Maruti Suzuki Celerio diesel review
- Jun 19, 2015
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The Maruti Suzuki Celerio AMT is the first car in the country to get an Automatic Manual Transmission and as we reported here, the concept of a cheap to run automatic car seems to have captured the Indian car buying public like never before. The Celerio AMT is outselling the manual at most dealerships for a few key reasons. The car doesn’t cost much more than the manual, returns the same fuel economy figures and of course, is much easier to drive in India’s terrible traffic conditions. All these reasons make the Celerio AMT a really good value for money for the first time car buyer.
That said, the concept of an AMT transmission is actually quite simple when one dissects the technology to its bare basics. An AMT is actually a manual transmission with an electromechanical clutch actuator. The biggest advantage and incentive for manufacturers to opt for an AMT gearbox instead of a conventional automatic gearbox is the price advantage they face since the base transmission is actually the same.
In a conventional manual gearbox, a set of cables or a link usually operates the gearbox in a two-step process. If the gearbox is cable operated like for example in a Tata Nano, two cables do the process of selection and engagement of the gears. The selection cable is actuated when one moves the gearshift lever from left to right or vice versa. The engagement cable is actuated when one actually shifts into one of the gates to engage a gear. Similarly, a link operated gearbox, like the single-link shifter mechanism found in the old Maruti 800 works on a similar principle. In the case of the 800, the link rotates for the selection process and moves longitudinally to the centreline of the car to engage a gear. Simplifying the shifter process, an Automatic Manual Transmission, or AMT essentially negates these mechanical linkages by replacing them with electromechanical individual devices that work off the engine management and transmission management control units.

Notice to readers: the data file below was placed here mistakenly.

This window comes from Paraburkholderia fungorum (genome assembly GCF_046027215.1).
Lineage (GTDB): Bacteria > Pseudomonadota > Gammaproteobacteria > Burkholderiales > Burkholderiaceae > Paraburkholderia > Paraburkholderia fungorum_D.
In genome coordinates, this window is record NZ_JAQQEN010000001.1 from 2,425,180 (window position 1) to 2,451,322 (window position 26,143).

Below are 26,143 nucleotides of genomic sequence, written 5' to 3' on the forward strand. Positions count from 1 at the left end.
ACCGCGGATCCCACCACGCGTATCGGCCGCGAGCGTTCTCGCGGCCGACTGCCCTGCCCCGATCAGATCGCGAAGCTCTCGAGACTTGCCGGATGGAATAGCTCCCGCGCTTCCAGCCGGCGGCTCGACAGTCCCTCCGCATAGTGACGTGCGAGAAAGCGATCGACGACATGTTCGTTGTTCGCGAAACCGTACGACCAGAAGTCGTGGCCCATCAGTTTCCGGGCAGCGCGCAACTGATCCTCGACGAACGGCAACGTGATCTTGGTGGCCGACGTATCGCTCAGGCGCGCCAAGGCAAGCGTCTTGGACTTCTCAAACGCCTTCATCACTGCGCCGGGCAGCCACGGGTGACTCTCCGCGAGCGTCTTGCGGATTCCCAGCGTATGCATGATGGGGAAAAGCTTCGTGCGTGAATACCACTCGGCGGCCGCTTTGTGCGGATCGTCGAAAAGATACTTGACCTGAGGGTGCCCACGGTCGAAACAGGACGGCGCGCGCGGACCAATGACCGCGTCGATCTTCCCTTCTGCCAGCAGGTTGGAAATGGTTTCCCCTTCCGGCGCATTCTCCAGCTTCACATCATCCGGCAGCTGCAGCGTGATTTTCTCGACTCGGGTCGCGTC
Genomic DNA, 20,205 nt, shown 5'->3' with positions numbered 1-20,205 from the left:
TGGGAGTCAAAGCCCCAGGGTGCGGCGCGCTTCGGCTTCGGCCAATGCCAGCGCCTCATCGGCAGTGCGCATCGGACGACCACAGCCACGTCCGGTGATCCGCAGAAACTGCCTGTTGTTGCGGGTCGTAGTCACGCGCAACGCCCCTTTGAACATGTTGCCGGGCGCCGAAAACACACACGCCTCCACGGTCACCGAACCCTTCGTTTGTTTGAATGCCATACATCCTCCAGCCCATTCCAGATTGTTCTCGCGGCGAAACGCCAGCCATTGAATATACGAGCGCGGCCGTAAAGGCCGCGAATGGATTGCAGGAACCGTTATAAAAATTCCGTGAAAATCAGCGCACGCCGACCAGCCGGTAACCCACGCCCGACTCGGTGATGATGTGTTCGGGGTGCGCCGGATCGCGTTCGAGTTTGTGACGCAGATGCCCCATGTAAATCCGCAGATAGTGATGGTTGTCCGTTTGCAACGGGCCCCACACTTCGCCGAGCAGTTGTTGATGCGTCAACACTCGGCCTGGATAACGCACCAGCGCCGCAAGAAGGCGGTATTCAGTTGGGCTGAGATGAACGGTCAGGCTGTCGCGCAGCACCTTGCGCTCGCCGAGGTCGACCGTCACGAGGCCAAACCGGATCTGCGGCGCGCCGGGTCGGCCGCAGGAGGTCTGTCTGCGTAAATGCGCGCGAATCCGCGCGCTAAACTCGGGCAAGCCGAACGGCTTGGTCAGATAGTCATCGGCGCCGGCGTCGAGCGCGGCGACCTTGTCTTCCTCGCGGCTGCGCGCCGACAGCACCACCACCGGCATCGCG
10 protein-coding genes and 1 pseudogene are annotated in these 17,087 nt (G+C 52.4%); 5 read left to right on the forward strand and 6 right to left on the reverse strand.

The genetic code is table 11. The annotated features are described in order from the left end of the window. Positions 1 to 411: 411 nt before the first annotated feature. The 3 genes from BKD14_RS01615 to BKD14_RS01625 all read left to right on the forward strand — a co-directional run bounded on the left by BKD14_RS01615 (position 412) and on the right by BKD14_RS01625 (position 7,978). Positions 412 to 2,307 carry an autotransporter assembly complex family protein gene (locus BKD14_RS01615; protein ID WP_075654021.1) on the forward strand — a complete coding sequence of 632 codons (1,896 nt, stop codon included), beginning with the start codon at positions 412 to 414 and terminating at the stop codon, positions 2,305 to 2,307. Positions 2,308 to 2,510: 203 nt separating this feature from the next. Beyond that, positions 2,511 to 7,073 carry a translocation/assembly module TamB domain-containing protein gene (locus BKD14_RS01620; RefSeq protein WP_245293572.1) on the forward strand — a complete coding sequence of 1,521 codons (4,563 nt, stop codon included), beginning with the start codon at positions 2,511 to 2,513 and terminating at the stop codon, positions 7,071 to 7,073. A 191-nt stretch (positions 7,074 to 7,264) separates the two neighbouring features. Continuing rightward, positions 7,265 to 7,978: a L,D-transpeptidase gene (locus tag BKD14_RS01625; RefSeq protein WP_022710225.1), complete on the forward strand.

The electronically controlled clutch actuator uses an electric motor to operate the clutch instead of a conventional pedal and cable operated setup. In the clutch actuator, the rotary movement of the electric motor is transferred via a set of gears to a linear movement that is needed to engage and disengage the clutch via the pressure plate. The clutch is operated via a release lever and bearing which then helps to engage or disengage the gears in the transmission. ZF Sachs, the pioneers of the AMT gearbox claim that this setup not only simulates clutch-less driving for the driver, but also increases the life of the clutch components while cutting down on emissions and increases fuel economy.
In an AMT, the electromechanical or sometimes hydraulically operated actuators take over the clutch and shift action, but do not take away driving pleasure. This is predominantly due to the fact that the driver can still choose to manually engage a particular gear through either a shifter lever or a steering mounted paddle shifter. With their optimised shift points, AMTs also help reduce torque interruption to a minimum between shifts. As an array of sensors register and convey all key information through a transmission control module, the system can automatically adjust shift points and control the clutch according to driver based input. The AMT’s ECU can also intervene to improve safety by automatically interrupting drive flow to counter the risk of skidding if the vehicle loses traction.
Apart from giving the driver the pleasure of driving an automatic car, the AMT system was essentially developed to automate manual transmissions in vehicles that cannot have a conventional automatic transmission. The AMT can also help in cars where a conventional automatic transmission or a Continuously Variable Transmission (CVT) is difficult to install due to cost, weight or installation space constraints. Apart from the Marui Suzuki Celerio that uses a Magneti Marelli, the Tata Nano facelift will soon sport a similar ZF developed AMT.
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